In Robert Harbison’s Eccentric Spaces book, the author spends considerable time addressing the impersonal nature of technology and the Age of the Machine. In chapter 3, Harbison waxes eloquently about technology concealing “a powerful dream, the dream of not being like anything, of being nothing created”. Harbison pivots quickly to compare two paintings of London and Paris train stations within the context of the Industrial Revolution and the passengers/commuters allure as they confront the new spectacle of cast iron superstructure towering overhead with glass ceiling bathing the vast interiors with the natural light of day.
The first painting is by William Powell Frith’s Paddington Station, 1862. Harbison states that Frith “attends to passengers…he crowds the canvas with separate bits…the whole journey of life conceived as a pageant, an elevating spectacle…” The second painting Harbison uses in his investigation of the technology and machine of the mid-19th century is Monet’s Gare Saint-Lazare, 1877…a series of images Monet records/document the comings and goings of passengers/commuters from the Normandy region northwest of Paris. Saint-Lazare first opened in 1837 and is the second-largest station in Paris, after the Gare du Nord. Regarding Monet’s handling of the Gare Saint-Lazare, Harbison emphasizes the artist’s penchant “to outlines, to the architecture of the experience…scenes that are above eye level, in the magical smoke suspended in its arbitrariness forever, part of an atmosphere that gets more opaline and palpable as we approach the soft angle of the roof, a refined experience of densities.” Harbison concludes that Frith “humanizes the scene by pretending that social life can continue there as in a drawing-room, Monet to cull off the building as an image of the capacious tranquil mind…”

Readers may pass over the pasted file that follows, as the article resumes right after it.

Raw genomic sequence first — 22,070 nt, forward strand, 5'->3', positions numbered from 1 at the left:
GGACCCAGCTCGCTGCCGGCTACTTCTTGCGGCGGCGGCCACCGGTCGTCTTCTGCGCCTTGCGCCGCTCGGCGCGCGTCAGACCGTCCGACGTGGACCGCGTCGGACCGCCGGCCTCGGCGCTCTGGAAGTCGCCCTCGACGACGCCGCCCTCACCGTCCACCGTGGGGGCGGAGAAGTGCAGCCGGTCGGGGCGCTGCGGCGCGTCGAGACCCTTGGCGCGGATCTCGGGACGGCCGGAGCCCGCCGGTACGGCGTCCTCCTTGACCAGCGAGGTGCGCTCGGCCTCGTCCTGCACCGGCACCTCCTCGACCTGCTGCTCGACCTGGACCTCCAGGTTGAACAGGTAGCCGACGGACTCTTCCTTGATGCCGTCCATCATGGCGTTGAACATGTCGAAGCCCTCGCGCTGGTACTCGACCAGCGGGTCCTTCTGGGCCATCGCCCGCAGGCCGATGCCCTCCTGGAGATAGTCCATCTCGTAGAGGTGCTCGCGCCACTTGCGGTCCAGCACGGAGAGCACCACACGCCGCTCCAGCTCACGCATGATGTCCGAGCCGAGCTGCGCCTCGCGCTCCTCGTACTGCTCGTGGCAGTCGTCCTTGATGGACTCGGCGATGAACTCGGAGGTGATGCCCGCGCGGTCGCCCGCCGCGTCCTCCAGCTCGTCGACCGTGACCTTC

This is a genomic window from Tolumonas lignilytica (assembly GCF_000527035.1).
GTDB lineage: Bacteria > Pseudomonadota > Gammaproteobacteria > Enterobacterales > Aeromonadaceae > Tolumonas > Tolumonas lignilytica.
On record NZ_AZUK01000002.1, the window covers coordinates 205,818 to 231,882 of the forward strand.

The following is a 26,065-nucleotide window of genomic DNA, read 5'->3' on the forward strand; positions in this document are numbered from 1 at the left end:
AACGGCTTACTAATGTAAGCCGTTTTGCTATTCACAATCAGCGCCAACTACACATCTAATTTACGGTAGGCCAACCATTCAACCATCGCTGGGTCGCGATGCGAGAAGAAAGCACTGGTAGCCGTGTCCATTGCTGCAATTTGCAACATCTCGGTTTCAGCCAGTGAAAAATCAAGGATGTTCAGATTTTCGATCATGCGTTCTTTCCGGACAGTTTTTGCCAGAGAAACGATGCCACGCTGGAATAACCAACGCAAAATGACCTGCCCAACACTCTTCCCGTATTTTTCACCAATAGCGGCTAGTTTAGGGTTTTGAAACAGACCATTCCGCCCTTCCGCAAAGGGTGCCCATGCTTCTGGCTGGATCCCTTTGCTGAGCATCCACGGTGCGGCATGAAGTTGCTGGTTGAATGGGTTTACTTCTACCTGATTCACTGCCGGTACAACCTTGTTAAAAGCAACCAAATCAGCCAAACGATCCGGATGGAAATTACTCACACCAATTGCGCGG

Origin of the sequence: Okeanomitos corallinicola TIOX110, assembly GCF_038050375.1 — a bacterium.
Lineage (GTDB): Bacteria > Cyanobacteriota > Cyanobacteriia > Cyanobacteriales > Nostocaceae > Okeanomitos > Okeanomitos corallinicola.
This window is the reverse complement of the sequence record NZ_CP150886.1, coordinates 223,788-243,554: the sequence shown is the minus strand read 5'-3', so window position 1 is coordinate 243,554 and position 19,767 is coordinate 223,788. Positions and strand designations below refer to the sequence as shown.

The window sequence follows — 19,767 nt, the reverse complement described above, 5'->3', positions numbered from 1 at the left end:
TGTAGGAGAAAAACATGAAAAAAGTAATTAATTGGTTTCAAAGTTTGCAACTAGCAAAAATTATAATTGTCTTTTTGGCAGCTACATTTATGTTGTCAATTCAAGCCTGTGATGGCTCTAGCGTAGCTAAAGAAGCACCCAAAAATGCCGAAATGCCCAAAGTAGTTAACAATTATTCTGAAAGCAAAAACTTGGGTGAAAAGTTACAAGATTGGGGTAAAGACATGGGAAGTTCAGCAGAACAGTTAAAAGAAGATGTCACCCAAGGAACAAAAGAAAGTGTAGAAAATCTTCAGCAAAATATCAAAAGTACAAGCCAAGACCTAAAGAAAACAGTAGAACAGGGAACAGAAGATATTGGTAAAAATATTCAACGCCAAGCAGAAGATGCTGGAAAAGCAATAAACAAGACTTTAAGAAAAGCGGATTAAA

What are your thoughts on Harbison’s notion that technology during the latter part of the 19th century was impregnated with “the idea of the faceless Imperson…a dehumanization”?